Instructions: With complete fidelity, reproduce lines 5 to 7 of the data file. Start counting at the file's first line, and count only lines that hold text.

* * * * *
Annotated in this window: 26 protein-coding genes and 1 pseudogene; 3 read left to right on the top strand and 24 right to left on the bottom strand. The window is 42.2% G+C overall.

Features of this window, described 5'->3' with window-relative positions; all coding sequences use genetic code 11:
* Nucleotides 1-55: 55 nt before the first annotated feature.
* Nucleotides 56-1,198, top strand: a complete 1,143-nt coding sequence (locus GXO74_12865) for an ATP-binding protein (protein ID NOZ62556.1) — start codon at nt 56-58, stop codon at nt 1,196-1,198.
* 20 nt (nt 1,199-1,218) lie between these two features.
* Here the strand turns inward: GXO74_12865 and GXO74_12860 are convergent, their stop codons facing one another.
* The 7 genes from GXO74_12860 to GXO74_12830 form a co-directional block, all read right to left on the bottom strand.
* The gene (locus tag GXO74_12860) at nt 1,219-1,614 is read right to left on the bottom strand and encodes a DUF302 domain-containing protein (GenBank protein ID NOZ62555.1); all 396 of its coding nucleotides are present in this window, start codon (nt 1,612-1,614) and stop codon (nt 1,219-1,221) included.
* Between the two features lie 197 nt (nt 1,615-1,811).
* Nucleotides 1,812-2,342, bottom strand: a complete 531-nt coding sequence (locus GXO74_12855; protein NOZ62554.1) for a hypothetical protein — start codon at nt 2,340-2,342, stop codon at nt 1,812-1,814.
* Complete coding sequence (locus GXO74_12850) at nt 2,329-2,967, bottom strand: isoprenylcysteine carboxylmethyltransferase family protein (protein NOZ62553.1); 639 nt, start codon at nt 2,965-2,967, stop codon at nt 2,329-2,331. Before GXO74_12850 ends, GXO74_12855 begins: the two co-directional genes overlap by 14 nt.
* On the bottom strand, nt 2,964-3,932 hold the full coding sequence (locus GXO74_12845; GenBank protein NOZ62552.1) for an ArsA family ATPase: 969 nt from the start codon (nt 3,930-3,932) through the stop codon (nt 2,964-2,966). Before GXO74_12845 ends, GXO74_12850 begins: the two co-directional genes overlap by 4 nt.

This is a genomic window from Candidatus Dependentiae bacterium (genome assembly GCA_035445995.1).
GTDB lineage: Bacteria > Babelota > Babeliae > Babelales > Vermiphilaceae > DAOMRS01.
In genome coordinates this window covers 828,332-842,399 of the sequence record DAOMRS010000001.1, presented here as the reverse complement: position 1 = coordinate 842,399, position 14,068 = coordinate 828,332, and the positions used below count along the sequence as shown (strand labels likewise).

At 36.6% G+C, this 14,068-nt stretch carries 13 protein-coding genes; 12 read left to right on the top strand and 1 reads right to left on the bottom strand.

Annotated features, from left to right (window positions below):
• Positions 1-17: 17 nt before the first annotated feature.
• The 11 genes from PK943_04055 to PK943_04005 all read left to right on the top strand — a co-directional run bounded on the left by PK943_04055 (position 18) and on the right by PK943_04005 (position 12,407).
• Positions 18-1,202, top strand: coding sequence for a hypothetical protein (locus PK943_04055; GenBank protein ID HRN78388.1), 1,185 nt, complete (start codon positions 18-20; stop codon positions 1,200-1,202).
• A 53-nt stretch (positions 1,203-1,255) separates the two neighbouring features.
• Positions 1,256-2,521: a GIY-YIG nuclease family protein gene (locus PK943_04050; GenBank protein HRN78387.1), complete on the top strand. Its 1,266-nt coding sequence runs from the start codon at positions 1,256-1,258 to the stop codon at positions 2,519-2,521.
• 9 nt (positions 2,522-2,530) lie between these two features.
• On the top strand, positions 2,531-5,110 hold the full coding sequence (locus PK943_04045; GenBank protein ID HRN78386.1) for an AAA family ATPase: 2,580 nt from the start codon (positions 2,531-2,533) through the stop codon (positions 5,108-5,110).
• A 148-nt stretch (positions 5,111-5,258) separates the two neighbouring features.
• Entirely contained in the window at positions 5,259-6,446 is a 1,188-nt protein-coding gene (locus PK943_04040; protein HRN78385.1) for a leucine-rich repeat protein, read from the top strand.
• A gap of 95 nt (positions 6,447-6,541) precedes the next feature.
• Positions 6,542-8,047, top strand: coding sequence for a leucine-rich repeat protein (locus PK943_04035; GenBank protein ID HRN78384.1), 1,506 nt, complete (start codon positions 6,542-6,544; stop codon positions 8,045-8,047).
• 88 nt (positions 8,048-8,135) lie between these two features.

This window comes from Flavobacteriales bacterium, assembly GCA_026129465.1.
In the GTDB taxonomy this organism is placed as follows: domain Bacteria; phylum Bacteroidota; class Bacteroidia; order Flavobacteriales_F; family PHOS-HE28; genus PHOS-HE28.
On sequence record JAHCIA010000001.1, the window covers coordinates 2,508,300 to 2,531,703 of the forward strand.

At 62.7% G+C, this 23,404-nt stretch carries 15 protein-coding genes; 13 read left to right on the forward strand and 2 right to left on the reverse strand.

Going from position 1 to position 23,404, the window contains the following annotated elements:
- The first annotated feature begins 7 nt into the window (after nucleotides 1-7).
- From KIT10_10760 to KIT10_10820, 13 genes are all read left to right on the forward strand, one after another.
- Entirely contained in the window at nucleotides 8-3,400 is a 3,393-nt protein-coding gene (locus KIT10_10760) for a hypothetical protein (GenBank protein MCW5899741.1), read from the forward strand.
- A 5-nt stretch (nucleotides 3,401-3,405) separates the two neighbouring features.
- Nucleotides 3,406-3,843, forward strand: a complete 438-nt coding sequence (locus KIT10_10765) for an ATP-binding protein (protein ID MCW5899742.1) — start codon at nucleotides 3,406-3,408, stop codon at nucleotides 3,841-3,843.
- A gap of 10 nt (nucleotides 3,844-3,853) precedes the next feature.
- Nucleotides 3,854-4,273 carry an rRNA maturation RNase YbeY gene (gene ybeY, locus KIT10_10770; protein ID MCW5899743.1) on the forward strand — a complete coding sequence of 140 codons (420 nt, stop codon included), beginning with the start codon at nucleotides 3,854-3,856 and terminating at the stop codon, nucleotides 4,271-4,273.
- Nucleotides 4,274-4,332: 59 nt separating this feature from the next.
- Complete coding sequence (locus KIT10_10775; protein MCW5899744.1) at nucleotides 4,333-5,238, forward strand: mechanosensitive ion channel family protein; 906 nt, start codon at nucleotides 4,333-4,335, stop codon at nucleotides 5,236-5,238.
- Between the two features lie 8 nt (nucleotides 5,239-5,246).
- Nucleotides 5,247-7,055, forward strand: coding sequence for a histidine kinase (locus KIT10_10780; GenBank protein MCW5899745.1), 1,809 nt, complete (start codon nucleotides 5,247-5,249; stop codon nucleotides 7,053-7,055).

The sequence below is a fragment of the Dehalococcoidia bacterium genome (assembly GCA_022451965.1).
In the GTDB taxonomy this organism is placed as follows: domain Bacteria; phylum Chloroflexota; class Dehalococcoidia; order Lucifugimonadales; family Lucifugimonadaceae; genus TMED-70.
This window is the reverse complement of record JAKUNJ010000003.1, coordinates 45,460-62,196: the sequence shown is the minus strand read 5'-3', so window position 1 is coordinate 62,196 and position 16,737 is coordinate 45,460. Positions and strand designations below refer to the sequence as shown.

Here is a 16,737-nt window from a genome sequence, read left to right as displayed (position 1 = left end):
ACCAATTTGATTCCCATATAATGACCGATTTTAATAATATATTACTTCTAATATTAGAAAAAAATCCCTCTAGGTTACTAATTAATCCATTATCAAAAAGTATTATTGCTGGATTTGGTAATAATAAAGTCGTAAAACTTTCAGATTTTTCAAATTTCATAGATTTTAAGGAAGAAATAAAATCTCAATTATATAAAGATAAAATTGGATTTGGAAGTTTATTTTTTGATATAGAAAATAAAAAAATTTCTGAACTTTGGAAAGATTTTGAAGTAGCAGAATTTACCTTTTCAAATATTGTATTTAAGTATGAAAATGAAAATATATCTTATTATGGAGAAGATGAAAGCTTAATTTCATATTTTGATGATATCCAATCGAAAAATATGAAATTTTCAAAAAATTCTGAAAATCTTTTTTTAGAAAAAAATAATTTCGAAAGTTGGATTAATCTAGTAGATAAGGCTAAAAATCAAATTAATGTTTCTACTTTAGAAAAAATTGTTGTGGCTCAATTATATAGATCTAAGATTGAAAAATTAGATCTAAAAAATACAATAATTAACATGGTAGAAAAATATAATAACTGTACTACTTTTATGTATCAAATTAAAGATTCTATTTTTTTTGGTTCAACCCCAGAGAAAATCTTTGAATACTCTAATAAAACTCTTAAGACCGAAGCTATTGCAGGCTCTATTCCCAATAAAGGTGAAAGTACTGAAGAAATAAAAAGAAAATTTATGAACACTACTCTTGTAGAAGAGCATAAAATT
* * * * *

* 20 nt (nt 1,199-1,218) lie between these two features.
* Here the strand turns inward: GXO74_12865 and GXO74_12860 are convergent, their stop codons facing one another.
* The 7 genes from GXO74_12860 to GXO74_12830 form a co-directional block, all read right to left on the bottom strand.